Shakespeare Sonnet 91 Analysis, Some glory in their birth, some in their skill

Shakespeare sonnet 91 summary, theme and analysis with modern text translation

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This is a short summary of Shakespeare sonnet 91. Continue reading for complete analysis and meaning in the modern text. For the complete list of 154 sonnets, check the collection of Shakespeare Sonnets with analysis. It is highly recommended to buy “The Monument” by Hank Whittemore, which is the best book on Shakespeare Sonnets.

Shakespeare Sonnet 91 (Original Text)

Some glory in their birth, some in their skill,
Some in their wealth, some in their body’s force,
Some in their garments, though new-fangled ill,
Some in their hawks and hounds, some in their horse;
And every humor hath his adjunct pleasure,
Wherein it finds a joy above the rest.
But these particulars are not my measure;
All these I better in one general best.
Thy love is better than high birth to me,
Richer than wealth, prouder than garments’ cost,
Of more delight than hawks or horses be;
And having thee, of all men’s pride I boast;
Wretched in this alone, that thou mayst take
All this away, and me most wretched make.
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Shakespeare Sonnet 91 Modern Text (Translation)

Shakespeare sonnet 91 modern text translation

-via SparkNotes

Shakespeare Sonnet 91 Analysis

The poet says some people are proud of their birth and social status but others are proud of their talents and skill. “Some glory in their birth, some in their skill” Some are only proud of their wealth while others are proud of being strong. “Some in their wealth, some in their body’s force,” Some are proud of their clothes in spite of them being weird to look at. “Some in their garments, though new-fangled ill,” Some are proud of the hunting dogs and hawks they own while others are proud of their horses, “Some in their hawks and hounds, some in their horse;”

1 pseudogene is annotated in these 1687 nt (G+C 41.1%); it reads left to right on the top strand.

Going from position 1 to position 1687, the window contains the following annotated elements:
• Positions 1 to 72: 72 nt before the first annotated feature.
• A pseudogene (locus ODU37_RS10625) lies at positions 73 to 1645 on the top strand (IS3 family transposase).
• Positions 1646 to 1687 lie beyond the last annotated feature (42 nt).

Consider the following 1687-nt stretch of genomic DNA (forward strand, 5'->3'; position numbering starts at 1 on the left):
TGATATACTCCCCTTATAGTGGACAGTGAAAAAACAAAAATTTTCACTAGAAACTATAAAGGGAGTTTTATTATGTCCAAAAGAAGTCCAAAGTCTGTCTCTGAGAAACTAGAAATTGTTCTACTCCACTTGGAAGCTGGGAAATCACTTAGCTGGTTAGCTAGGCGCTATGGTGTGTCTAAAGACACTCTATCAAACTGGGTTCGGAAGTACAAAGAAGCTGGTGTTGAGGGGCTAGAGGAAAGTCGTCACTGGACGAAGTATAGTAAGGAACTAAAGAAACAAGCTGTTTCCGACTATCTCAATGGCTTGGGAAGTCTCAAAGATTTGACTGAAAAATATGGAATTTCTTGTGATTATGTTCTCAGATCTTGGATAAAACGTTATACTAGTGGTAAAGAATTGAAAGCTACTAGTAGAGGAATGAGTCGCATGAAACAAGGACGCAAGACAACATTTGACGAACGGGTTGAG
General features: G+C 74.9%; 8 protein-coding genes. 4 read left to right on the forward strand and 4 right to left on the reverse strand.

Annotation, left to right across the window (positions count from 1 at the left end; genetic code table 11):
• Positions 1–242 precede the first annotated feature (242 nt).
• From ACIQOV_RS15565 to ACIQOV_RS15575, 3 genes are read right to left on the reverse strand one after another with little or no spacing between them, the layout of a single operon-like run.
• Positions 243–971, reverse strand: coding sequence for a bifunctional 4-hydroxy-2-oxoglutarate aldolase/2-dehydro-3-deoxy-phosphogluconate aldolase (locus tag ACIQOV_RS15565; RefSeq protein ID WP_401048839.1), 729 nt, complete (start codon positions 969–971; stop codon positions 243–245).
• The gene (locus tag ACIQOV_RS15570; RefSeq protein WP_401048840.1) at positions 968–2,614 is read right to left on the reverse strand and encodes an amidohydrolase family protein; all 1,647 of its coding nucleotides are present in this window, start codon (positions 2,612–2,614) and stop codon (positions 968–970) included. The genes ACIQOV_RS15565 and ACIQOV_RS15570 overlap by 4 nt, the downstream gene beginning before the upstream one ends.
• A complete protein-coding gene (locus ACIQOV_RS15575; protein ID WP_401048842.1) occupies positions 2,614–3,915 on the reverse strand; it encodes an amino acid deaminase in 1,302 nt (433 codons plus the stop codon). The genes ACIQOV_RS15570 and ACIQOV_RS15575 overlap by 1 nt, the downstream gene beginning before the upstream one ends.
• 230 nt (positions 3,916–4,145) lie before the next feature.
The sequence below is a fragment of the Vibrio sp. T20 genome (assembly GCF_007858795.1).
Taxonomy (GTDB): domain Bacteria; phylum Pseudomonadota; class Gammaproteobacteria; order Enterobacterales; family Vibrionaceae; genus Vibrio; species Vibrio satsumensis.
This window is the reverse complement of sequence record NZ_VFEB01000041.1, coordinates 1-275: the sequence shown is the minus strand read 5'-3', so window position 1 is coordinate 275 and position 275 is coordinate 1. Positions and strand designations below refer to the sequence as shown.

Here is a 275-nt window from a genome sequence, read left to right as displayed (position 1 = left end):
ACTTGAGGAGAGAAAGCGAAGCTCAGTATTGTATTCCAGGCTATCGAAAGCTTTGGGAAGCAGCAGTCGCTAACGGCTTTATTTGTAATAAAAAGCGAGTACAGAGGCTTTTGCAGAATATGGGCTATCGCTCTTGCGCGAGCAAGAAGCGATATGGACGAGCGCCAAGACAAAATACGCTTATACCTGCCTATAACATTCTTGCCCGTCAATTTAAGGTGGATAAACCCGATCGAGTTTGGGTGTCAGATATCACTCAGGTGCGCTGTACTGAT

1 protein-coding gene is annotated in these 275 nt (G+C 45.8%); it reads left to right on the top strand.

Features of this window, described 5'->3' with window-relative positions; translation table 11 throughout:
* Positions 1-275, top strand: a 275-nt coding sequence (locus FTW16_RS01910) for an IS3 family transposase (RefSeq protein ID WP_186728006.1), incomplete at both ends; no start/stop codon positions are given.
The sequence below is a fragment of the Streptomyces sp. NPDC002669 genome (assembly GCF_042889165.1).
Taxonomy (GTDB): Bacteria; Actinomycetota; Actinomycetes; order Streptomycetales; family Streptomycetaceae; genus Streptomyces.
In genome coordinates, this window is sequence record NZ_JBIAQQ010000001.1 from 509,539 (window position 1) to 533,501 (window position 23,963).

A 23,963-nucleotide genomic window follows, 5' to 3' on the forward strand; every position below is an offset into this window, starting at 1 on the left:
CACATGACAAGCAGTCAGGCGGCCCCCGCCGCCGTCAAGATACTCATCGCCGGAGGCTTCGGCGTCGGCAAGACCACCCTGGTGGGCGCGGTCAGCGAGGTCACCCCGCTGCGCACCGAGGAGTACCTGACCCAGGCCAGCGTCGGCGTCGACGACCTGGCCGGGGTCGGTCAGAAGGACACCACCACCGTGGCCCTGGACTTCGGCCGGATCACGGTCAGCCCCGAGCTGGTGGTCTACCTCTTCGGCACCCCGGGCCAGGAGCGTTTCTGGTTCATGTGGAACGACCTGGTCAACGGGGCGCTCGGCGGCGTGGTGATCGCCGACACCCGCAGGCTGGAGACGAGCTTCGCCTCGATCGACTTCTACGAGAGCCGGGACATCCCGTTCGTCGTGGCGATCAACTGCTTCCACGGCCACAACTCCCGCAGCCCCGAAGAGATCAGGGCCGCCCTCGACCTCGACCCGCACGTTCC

He says every person has his own individual humor “And every humor hath his adjunct pleasure” which pleases him beyond anything else “Wherein it finds a joy above the rest.”but the poet does not regard such things as a measure of happiness “But these particulars are not my measure;” and there is something better and above all of these. “All these I better in one general best.”

To the poet, the love of the fair lord is more important than a high social standing, “Thy love is better than high birth to me,” it is more valuable than money, or fancy clothes, “Richer than wealth, prouder than garments’ cost,” it gives more pleasure than owning hawks or horses “Of more delight than hawks or horses be;” and in being with the youth gives him the biggest reason to be prouder than others “And having thee, of all men’s pride I boast;”

Except that the poet considers himself a wretched person “Wretched in this alone, that thou mayst take” because the youth can very easily take all this away from him “All this away,” making him a miserable person “and me most wretched make”

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